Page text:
Succession Planning

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On March 30, 1981, President Ronald Reagan was shot by John Hinckley Jr in Washington D.C. Vice President George H. W. Bush was in Texas at the time. During the chaos which ensued at the White House, Reagan’s Secretary of State, Al Haig, went on TV to try and calm the country. However, he committed a serious PR faux pas by saying, “I, Al Haig, am in control here at the White House.” While Haig was just trying to calm a worried country, some people thought he was either ignorant of, or trying to go around the 25th Amendment to the U.S. Constitution which already established a succession to the Presidency in case of death.

What has been your experience with succession planning? Chances are, you have not thought much about it in the course of your day-to-day leadership. We are going to look at two sides to succession planning, and my hope is that you will find value in this discussion. . . no matter what the size or type of church or organization you find yourself.

First, let’s look at a definition of the term from Wikipedia:

  • Succession planning is a process for identifying and developing new leaders who can replace old leaders when they leave, retire or die. Succession planning increases the availability of experienced and capable employees that are prepared to assume these roles as they become available.

The first type of succession planning we are going to look at is based on the definition above from Wikipedia. We are going to expand it to include not just leaders in the church, but everyone who performs anything you consider an essential role or position. (paid staff, un-paid ministry leaders, other key leaders, other vital roles, etc.) Try to make this as real as possible, by actually writing down the names of everyone on your staff, team, or area of responsibility.

There are several factors to consider when thinking about succession planning. Census data shows over three million people turn 66 each year in our country. And this number is growing each year as the Baby Boomer generation reaches retirement age. The days of people working for one company their whole life is likely a thing of the past. In fact, some research shows that people in the U.S. tend to stay with a single employer for just over four years. And then there is the popular, “hit by a bus” part of the equation. (Not sure why it is always a bus.)

No matter how you slice it, chances are good that if you have a team of six or more people, at least one of them will need to be replaced in the next 12 months. You have two choices, you can choose to ignore that until it actually happens. This is the most popular route for too many leaders. We wait until someone turns in their two-week notice, and then start scrambling to replace them. Or, you can invest some time now in preparation and planning.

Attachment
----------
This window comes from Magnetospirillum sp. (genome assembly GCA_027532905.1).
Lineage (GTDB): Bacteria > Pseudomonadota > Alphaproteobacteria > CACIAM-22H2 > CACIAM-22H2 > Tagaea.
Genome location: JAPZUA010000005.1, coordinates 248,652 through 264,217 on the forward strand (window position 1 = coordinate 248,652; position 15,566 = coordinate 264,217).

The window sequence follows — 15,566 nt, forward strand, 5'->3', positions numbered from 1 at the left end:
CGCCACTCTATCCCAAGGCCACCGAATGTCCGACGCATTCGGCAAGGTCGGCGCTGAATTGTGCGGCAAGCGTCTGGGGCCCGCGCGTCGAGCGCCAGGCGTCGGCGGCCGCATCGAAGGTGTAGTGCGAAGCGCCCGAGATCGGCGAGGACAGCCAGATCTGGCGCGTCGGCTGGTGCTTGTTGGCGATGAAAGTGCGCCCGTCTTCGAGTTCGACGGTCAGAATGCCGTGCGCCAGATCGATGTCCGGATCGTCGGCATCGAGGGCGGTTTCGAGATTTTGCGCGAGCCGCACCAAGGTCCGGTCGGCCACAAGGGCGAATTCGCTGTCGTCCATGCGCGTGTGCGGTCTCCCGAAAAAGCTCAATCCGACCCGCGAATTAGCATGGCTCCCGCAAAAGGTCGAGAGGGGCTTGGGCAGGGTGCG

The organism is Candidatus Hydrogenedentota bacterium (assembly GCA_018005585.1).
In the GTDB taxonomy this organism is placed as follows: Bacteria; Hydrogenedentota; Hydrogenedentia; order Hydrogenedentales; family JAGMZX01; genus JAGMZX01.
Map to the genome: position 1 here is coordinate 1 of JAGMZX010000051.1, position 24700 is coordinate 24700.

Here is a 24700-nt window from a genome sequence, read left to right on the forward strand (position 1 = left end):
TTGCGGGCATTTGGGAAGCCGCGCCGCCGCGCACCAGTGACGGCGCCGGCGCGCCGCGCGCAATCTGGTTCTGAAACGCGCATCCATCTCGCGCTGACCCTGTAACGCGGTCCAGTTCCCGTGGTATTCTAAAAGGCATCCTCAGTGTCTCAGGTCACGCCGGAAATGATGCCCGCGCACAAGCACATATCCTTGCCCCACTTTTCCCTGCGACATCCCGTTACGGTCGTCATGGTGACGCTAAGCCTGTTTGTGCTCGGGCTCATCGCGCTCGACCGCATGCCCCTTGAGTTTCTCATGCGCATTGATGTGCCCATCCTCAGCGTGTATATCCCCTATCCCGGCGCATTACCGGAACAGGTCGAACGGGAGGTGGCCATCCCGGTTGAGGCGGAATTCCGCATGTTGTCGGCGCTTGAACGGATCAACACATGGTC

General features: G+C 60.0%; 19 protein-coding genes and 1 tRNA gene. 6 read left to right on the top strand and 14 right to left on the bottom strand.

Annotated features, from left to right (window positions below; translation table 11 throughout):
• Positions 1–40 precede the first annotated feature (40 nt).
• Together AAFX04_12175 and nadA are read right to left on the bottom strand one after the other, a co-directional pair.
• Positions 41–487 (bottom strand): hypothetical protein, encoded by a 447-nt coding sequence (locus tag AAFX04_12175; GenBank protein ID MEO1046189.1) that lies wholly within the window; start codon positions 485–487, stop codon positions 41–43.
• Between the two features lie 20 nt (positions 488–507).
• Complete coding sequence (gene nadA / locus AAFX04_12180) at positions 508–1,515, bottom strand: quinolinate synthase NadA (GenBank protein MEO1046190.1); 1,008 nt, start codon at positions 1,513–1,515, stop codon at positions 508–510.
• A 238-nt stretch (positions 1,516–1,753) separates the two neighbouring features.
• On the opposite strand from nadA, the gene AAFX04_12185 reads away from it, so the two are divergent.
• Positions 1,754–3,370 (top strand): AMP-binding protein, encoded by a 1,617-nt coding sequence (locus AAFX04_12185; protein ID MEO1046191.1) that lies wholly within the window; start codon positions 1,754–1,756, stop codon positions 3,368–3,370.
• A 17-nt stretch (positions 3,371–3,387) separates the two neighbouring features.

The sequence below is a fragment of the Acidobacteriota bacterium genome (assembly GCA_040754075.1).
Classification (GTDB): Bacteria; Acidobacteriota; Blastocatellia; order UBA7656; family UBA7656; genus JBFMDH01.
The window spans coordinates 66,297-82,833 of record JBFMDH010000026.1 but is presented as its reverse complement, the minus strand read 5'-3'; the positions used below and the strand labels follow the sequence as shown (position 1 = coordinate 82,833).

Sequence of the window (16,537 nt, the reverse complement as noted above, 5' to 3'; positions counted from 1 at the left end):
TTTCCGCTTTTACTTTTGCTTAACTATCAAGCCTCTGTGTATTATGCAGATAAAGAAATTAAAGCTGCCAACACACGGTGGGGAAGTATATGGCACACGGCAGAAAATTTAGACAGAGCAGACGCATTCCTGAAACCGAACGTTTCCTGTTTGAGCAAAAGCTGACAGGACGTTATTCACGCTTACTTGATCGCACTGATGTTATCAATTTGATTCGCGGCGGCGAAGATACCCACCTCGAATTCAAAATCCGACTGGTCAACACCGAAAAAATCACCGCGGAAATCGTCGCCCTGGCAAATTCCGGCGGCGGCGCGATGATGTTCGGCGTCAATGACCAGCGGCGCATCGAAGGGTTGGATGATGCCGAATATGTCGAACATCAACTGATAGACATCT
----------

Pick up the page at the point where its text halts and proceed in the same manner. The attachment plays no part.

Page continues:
Here is what this first level of succession planning might look like in a typical church:

  1. List out all of the people in the team who are in a position of leadership, or are performing some type of essential role in your area of responsibility.
  2. Identify their potential back-up. Who has the potential to step into each person’s role?
  3. What training and/or other type of preparation will each back-up person require in order to be successful in their new role?
  4. Where do you have gaps? In other words, where is there no logical back-up person for a key position?
  5. What action needs to take place in order to fill all of our gaps?

As stated before, this is really just one side of the succession planning process. However, just completing the steps listed above will put you in a small group of leaders who are not waiting for situations to happen to them, but are preparing now to get ahead of the inevitable. So congratulations to you if you are willing to complete those five important steps!

The other side of a successful succession planning process is missed by most churches and organizations. This is where we look at the people side, and not focus solely on the positions. Remember that listing of your team you wrote out before? Now look at each name. Try to set aside for the time being your need to fill positions or the needs of the church, and focus just on each person. What are their strengths? What are their gifts? What potential do they have beyond their current position? What are their wants and desires in relationship to their career? This side of succession planning can and should connect with the other side, but it is too often left out of the equation. Schedule time, outside of any performance review conversation, to sit down with each person on your team to better understand where they see themselves going in their career path. This investment of time and energy will pay off with huge dividends in the total succession planning process.

While you and your church or organization will never need to have anything as formal as our 25th Amendment in place to deal with succession planning, smart leaders are proactive in preparing for open positions AND growing those on their team.

Here are a few suggested next steps:

  1. Schedule an off-site retreat with your leadership team to put together a succession plan for your organization. Working with an outside facilitator will free you up to be more involved in the process.
  2. Read the book, Leaders Made Here by Mark Miller.
  3. Work with a professional coach who can provide encouragement, resources, and accountability.

Contact me if you are interested in learning more or want me to work with you and your team.

Check out my church leadership online webinars at: www.leadership4transformation.thinkific.com

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